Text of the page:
QUB professor Stephen Smartt receives the UK's most prestigious scientific award

  • Queen's University's Professor Stephen Smartt has been elected a Fellow of the Royal Society for his ground-breaking body of work on the complex and violent deaths of stars in our galaxy.

    Northern Ireland contributes significantly to the global scientific community, with fundamental research at our universities often leading to new tech innovations in everything from MedTech to Telecoms. Many of Queen's University Belfast's professors have been internationally recognised for their scientific achievements, and today the university announced that one of its professors has received the highest recognition of scientific endeavour in the UK.

    Professor Stephen Smartt from Queen’s University Belfast's School of Mathematics and Physics has been elected a Fellow of the Royal Society (FRS) 2020. This is one of the highest scientific achievements in UK and Ireland, with fellows selected based on outstanding contributions to scientific understanding in their fields. Professor Smartt was recognised for his work significantly advancing our understanding of the physics around the death of stars.

    As the leader of several international projects and a recognised pioneer in digital sky surveys, Professor Smartt discovered many examples of the rare and powerful "super-luminous" supernovae. He led an international team in 2017 that was involved in the identification of gravitational waves from merging neutron stars, and showed that merging neutron stars can produce these brief but high-luminosity explosions.

    Professor Smartt was recognised last year with the Royal Irish Academy Gold Medal for his ground-breaking work. He was also awarded the George Darwin lectureship from the Royal Astronomical Society before that in 2018, and is a previous recipient of the coveted Leverhulme Prize.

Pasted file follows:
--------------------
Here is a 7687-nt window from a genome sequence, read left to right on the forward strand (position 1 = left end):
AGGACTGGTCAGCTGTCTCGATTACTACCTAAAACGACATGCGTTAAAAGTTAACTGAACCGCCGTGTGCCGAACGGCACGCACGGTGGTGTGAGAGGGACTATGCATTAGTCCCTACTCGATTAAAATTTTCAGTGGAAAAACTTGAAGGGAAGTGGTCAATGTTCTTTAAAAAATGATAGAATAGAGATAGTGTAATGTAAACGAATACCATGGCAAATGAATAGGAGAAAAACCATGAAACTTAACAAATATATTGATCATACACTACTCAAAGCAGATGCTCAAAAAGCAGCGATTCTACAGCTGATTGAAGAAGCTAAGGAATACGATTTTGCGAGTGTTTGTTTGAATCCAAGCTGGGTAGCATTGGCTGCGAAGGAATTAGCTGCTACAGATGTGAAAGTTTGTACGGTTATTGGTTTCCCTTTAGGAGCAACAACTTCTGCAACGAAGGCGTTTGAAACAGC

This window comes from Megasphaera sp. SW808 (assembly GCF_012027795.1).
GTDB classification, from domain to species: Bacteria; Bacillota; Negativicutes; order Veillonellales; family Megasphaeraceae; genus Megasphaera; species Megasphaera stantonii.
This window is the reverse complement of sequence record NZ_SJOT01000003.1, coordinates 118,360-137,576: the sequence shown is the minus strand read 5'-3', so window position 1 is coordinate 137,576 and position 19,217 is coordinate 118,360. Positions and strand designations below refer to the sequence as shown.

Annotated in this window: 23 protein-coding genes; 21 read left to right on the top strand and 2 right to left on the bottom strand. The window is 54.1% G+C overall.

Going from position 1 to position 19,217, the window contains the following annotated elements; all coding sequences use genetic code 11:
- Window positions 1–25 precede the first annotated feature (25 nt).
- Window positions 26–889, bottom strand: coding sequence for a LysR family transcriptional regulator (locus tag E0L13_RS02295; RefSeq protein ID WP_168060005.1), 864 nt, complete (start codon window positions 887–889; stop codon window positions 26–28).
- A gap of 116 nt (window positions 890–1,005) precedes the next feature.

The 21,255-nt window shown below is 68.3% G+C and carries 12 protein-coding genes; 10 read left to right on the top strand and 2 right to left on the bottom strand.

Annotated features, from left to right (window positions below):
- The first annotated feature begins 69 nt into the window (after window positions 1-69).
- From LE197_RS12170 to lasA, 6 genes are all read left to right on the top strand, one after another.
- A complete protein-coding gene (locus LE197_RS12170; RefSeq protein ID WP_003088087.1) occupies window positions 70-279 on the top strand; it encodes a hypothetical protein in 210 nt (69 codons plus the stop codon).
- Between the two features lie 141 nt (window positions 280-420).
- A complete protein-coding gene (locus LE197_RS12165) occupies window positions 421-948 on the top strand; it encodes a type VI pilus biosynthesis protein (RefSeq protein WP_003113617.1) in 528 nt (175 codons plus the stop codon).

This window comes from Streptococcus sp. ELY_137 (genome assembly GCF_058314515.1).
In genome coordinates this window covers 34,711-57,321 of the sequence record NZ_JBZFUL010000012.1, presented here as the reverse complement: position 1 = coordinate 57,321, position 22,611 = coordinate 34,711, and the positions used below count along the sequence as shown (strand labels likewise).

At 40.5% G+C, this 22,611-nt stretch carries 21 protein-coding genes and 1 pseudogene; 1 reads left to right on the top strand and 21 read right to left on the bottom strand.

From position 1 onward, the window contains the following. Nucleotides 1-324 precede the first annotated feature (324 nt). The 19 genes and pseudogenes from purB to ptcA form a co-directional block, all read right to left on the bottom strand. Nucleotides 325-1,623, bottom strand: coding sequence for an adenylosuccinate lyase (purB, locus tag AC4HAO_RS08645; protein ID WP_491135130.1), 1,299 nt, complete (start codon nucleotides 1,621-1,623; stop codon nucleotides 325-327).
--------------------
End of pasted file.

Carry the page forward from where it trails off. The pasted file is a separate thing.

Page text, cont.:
Professor Smartt commented on the achievement: "I am honoured and delighted to be elected as a Fellow of the Royal Society. In science, we work in a global arena. It is a huge privilege to join other scientific giants who have been appointed to the Society over the years, in recognition of my work and the level of scientific achievement at Queen’s. Science impacts on all our lives, no more so than at present, and I look forward to progressing the Society’s purpose of promoting excellence in science and using it for the benefit of humanity."

    Venki Ramakrishnan, President of the Royal Society, said: "At this time of global crisis, the importance of scientific thinking, and the medicines, technologies and insights it delivers, has never been clearer. Our Fellows and Foreign Members are central to the mission of the Royal Society, to use science for the benefit of humanity."

    Source: Written based on press release

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    Brendan is a Sync NI writer with a special interest in the gaming sector, programming, emerging technology, and physics. To connect with Brendan, feel free to send him an email or follow him on Twitter.

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